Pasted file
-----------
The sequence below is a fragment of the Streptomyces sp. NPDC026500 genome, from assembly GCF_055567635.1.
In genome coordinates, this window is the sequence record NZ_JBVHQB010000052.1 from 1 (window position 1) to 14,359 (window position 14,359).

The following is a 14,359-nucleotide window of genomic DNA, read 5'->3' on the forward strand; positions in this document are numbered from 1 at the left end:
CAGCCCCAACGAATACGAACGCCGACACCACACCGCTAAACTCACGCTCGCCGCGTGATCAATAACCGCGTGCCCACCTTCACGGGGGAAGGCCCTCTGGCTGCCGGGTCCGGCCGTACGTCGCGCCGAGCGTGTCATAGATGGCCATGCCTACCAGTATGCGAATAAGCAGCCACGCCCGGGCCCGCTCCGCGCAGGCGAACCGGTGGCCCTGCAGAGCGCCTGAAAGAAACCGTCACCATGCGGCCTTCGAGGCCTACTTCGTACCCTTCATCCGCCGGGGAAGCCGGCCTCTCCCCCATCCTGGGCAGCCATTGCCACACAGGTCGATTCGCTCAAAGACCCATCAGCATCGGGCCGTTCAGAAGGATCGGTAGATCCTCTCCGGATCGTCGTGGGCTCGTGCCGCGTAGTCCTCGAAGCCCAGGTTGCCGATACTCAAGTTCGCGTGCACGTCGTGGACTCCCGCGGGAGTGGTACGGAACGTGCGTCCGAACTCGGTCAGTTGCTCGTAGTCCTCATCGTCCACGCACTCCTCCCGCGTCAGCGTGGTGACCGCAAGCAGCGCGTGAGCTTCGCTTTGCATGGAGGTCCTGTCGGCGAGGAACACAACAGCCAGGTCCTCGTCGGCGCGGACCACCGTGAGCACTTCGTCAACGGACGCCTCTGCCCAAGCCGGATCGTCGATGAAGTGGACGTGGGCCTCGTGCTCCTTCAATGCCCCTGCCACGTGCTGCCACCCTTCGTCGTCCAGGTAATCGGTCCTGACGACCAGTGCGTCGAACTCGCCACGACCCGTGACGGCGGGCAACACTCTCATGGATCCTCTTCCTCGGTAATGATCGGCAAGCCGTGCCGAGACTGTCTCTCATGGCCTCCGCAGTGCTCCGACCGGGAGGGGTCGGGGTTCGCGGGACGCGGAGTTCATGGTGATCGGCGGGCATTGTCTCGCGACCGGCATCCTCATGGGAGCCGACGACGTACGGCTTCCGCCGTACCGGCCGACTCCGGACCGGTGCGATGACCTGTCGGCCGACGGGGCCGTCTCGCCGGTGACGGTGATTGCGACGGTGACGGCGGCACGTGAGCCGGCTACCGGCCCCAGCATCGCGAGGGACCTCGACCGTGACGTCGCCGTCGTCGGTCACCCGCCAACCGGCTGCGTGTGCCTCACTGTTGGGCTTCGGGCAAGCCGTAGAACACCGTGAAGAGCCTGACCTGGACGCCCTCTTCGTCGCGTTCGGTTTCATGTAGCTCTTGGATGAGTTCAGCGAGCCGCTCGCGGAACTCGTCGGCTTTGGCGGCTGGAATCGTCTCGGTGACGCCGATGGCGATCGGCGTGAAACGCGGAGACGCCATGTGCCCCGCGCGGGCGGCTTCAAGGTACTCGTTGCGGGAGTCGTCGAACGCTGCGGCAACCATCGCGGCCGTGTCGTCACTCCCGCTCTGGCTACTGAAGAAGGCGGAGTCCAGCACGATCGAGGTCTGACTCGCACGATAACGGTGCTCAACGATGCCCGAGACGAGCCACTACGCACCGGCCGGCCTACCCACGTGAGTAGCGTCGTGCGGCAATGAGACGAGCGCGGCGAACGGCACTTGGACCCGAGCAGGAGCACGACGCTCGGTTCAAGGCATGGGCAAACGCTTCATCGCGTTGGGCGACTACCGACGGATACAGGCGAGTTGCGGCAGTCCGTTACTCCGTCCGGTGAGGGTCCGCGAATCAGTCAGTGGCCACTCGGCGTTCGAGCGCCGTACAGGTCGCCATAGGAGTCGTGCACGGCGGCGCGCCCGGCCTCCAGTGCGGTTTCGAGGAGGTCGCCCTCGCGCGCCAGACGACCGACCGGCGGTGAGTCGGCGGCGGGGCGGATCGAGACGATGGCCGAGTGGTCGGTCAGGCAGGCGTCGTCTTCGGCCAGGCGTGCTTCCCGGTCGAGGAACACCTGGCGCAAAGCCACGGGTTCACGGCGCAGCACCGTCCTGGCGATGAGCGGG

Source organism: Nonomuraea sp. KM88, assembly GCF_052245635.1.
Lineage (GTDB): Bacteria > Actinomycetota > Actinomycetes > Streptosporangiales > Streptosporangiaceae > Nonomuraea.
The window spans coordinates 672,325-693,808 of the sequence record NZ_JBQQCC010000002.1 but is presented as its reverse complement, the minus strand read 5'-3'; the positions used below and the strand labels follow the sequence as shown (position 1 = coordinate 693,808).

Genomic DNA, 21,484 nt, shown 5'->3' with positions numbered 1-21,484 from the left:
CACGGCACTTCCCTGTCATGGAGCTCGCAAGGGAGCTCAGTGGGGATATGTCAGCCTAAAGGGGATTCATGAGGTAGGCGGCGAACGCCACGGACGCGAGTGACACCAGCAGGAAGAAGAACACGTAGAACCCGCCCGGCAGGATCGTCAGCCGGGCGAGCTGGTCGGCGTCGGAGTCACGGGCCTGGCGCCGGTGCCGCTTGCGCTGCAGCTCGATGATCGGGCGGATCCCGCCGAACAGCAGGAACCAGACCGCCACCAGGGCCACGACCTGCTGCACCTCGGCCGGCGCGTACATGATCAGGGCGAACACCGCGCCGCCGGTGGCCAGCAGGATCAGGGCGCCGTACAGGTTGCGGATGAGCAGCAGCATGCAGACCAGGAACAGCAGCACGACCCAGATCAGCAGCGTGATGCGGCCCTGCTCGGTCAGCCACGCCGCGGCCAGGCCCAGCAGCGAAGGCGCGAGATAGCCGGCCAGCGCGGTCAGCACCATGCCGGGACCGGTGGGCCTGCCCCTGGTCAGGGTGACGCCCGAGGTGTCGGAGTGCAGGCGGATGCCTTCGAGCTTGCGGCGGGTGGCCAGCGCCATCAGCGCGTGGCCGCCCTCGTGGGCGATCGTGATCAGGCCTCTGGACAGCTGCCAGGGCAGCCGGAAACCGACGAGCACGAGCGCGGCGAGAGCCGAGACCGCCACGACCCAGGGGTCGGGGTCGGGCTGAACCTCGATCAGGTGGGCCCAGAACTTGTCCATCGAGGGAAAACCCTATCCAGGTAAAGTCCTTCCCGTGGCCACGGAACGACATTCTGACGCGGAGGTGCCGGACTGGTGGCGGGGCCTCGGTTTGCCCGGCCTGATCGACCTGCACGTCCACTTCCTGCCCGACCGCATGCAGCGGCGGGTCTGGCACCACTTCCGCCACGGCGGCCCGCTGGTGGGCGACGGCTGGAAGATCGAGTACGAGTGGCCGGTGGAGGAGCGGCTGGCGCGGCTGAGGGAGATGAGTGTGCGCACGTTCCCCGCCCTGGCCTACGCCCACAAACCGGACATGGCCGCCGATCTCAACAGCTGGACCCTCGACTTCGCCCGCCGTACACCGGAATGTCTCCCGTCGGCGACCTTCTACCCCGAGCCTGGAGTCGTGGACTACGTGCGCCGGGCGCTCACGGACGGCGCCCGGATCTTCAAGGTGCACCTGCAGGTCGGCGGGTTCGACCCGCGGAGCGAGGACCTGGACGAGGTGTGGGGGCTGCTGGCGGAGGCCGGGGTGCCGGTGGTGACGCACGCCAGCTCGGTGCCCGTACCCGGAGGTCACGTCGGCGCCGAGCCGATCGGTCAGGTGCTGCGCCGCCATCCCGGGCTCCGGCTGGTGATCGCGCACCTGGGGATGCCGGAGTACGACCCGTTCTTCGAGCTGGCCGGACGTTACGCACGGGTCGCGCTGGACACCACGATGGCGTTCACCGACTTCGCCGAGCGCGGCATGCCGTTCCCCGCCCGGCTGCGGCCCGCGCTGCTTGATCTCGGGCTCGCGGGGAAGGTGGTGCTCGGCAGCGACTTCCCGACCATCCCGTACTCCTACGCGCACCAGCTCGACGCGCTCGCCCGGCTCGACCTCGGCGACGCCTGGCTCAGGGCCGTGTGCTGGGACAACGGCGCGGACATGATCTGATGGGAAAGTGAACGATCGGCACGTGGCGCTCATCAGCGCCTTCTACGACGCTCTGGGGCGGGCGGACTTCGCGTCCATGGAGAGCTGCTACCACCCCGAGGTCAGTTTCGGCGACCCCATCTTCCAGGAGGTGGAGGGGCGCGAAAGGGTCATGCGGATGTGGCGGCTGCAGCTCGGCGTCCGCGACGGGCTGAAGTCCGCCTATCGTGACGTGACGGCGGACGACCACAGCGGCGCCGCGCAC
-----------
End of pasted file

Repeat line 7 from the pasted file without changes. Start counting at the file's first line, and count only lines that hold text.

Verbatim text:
The window spans coordinates 672,325-693,808 of the sequence record NZ_JBQQCC010000002.1 but is presented as its reverse complement, the minus strand read 5'-3'; the positions used below and the strand labels follow the sequence as shown (position 1 = coordinate 693,808).